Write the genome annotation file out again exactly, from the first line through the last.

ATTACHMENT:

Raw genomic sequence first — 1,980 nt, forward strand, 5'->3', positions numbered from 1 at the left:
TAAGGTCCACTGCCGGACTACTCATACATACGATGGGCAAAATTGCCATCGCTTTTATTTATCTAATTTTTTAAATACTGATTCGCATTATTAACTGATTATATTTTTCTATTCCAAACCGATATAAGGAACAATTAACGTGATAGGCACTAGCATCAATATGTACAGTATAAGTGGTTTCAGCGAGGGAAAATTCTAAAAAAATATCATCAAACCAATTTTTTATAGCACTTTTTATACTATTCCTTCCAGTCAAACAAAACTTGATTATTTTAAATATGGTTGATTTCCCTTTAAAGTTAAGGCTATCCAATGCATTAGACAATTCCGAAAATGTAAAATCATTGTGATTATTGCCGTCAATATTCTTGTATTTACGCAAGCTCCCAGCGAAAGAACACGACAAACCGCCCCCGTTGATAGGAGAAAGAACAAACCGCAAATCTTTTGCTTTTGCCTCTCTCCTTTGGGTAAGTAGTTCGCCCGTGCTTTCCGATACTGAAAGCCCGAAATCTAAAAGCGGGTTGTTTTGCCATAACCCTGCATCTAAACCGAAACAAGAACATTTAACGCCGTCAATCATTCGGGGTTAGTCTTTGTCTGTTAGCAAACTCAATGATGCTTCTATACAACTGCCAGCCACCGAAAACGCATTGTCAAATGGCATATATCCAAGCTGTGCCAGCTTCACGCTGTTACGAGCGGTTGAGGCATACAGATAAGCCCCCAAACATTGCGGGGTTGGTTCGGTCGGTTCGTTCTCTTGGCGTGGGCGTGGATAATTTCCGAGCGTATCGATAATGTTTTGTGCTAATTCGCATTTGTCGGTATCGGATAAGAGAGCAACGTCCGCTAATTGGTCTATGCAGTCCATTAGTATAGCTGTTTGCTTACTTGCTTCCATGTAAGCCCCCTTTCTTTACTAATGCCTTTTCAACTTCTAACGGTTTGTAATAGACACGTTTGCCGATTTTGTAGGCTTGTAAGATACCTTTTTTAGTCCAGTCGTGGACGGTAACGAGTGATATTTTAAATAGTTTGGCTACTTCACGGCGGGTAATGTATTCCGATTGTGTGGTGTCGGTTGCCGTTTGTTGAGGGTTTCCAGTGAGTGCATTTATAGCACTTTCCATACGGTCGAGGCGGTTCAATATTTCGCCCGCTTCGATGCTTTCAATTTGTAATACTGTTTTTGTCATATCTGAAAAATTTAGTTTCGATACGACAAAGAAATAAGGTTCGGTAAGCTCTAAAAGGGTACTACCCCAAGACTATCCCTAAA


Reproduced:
Raw genomic sequence first — 1,980 nt, forward strand, 5'->3', positions numbered from 1 at the left:
TAAGGTCCACTGCCGGACTACTCATACATACGATGGGCAAAATTGCCATCGCTTTTATTTATCTAATTTTTTAAATACTGATTCGCATTATTAACTGATTATATTTTTCTATTCCAAACCGATATAAGGAACAATTAACGTGATAGGCACTAGCATCAATATGTACAGTATAAGTGGTTTCAGCGAGGGAAAATTCTAAAAAAATATCATCAAACCAATTTTTTATAGCACTTTTTATACTATTCCTTCCAGTCAAACAAAACTTGATTATTTTAAATATGGTTGATTTCCCTTTAAAGTTAAGGCTATCCAATGCATTAGACAATTCCGAAAATGTAAAATCATTGTGATTATTGCCGTCAATATTCTTGTATTTACGCAAGCTCCCAGCGAAAGAACACGACAAACCGCCCCCGTTGATAGGAGAAAGAACAAACCGCAAATCTTTTGCTTTTGCCTCTCTCCTTTGGGTAAGTAGTTCGCCCGTGCTTTCCGATACTGAAAGCCCGAAATCTAAAAGCGGGTTGTTTTGCCATAACCCTGCATCTAAACCGAAACAAGAACATTTAACGCCGTCAATCATTCGGGGTTAGTCTTTGTCTGTTAGCAAACTCAATGATGCTTCTATACAACTGCCAGCCACCGAAAACGCATTGTCAAATGGCATATATCCAAGCTGTGCCAGCTTCACGCTGTTACGAGCGGTTGAGGCATACAGATAAGCCCCCAAACATTGCGGGGTTGGTTCGGTCGGTTCGTTCTCTTGGCGTGGGCGTGGATAATTTCCGAGCGTATCGATAATGTTTTGTGCTAATTCGCATTTGTCGGTATCGGATAAGAGAGCAACGTCCGCTAATTGGTCTATGCAGTCCATTAGTATAGCTGTTTGCTTACTTGCTTCCATGTAAGCCCCCTTTCTTTACTAATGCCTTTTCAACTTCTAACGGTTTGTAATAGACACGTTTGCCGATTTTGTAGGCTTGTAAGATACCTTTTTTAGTCCAGTCGTGGACGGTAACGAGTGATATTTTAAATAGTTTGGCTACTTCACGGCGGGTAATGTATTCCGATTGTGTGGTGTCGGTTGCCGTTTGTTGAGGGTTTCCAGTGAGTGCATTTATAGCACTTTCCATACGGTCGAGGCGGTTCAATATTTCGCCCGCTTCGATGCTTTCAATTTGTAATACTGTTTTTGTCATATCTGAAAAATTTAGTTTCGATACGACAAAGAAATAAGGTTCGGTAAGCTCTAAAAGGGTACTACCCCAAGACTATCCCTAAA